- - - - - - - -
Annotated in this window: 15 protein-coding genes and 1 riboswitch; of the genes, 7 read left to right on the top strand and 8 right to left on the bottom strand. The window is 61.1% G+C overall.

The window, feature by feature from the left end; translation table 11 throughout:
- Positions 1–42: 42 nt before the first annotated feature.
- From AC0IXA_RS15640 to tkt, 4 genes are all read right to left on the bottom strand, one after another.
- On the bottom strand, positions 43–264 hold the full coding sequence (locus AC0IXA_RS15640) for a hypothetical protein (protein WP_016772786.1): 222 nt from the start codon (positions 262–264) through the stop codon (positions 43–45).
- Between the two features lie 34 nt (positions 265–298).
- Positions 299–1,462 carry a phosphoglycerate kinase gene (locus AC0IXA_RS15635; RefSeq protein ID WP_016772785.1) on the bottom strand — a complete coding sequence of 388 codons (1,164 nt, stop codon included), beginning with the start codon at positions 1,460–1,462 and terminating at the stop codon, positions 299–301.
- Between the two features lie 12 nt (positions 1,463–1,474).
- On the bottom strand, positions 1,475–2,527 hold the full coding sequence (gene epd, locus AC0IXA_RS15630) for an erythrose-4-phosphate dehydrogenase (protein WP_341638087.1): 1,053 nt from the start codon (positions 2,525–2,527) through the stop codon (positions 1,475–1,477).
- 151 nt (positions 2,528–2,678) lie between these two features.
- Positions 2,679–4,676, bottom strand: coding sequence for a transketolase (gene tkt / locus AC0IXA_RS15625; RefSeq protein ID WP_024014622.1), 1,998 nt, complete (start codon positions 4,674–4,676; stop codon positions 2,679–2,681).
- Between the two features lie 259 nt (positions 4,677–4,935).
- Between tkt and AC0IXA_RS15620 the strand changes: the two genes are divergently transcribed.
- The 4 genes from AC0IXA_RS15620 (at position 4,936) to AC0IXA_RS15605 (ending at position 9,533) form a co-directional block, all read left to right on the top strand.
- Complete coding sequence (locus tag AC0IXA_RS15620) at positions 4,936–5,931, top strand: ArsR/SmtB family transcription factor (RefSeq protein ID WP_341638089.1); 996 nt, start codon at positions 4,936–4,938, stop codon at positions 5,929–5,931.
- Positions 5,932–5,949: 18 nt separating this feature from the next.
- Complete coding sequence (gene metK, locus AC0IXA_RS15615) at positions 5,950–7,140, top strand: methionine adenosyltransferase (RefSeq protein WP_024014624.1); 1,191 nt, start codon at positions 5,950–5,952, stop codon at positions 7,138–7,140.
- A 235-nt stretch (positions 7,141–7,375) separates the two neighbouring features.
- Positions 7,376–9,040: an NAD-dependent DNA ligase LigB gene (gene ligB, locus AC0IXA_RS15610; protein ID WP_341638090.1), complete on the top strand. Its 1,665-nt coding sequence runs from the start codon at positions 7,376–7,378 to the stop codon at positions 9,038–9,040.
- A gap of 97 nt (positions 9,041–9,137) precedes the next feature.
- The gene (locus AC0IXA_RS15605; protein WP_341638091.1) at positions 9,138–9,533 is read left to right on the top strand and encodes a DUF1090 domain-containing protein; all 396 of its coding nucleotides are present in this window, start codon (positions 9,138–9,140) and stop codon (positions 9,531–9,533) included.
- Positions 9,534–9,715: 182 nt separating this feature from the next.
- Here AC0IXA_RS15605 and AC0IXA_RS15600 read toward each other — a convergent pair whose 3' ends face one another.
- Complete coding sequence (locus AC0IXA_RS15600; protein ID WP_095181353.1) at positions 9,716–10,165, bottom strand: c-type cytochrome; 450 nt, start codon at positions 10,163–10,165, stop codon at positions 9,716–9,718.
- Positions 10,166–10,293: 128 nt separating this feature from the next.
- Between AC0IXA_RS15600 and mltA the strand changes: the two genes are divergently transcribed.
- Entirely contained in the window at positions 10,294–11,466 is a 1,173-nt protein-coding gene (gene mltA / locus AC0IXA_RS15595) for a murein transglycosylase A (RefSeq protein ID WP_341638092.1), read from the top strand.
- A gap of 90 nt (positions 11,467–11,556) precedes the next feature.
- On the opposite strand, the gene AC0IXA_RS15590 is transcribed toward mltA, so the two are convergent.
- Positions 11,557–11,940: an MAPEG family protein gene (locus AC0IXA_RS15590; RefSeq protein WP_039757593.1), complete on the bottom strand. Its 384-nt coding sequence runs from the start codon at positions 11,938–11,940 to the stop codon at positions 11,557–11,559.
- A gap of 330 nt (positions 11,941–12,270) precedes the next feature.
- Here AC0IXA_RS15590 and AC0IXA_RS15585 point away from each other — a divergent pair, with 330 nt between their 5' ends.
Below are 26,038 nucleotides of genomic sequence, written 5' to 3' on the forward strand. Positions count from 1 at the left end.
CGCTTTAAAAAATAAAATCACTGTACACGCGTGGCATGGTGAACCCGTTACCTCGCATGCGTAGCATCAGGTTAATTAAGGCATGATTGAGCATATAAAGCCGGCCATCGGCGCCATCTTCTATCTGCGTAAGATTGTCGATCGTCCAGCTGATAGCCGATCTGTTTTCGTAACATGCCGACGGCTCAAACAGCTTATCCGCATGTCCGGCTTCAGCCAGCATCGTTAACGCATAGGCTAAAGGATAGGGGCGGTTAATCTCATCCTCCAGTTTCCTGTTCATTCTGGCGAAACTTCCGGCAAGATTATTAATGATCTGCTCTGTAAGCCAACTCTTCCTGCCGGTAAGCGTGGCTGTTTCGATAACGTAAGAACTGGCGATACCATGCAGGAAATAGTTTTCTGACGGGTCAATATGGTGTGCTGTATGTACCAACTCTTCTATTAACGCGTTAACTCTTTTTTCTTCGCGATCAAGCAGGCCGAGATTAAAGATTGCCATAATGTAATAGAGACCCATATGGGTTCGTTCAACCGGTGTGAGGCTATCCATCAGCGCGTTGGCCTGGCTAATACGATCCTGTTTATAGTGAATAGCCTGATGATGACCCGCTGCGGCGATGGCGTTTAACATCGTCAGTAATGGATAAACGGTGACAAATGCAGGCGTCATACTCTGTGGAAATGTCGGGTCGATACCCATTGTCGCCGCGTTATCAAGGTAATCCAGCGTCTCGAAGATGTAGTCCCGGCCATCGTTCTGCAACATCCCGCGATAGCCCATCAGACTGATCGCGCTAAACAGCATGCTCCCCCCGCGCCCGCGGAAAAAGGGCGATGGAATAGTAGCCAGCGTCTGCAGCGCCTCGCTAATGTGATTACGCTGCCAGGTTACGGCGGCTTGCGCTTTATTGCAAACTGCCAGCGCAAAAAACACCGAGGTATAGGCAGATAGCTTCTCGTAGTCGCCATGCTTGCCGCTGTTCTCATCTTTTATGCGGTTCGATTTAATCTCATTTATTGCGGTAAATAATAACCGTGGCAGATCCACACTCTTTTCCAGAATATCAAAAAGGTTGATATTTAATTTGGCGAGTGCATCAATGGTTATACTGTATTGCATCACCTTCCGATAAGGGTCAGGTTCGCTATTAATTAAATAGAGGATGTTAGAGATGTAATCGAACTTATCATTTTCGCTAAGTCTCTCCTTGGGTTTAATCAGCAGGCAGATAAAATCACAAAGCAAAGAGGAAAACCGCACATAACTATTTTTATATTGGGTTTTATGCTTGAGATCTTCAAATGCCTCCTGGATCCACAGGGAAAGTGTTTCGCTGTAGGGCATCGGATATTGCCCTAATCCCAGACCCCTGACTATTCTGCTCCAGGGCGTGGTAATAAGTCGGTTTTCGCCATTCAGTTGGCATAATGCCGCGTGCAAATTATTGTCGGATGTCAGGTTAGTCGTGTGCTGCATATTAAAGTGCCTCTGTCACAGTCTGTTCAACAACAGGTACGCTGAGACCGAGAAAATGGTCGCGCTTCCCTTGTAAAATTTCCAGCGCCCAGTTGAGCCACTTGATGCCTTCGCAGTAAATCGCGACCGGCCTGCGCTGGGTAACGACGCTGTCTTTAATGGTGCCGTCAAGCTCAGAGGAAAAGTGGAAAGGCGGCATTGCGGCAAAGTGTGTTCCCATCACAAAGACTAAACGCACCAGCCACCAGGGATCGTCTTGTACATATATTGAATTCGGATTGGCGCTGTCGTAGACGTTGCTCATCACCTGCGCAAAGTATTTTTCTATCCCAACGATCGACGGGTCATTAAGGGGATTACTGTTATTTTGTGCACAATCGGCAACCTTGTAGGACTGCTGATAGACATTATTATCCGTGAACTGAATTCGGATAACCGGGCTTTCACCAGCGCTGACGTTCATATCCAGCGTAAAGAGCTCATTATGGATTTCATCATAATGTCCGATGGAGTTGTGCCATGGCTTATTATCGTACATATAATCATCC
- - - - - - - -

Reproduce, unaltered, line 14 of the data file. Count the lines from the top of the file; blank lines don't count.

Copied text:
- The 4 genes from AC0IXA_RS15620 (at position 4,936) to AC0IXA_RS15605 (ending at position 9,533) form a co-directional block, all read left to right on the top strand.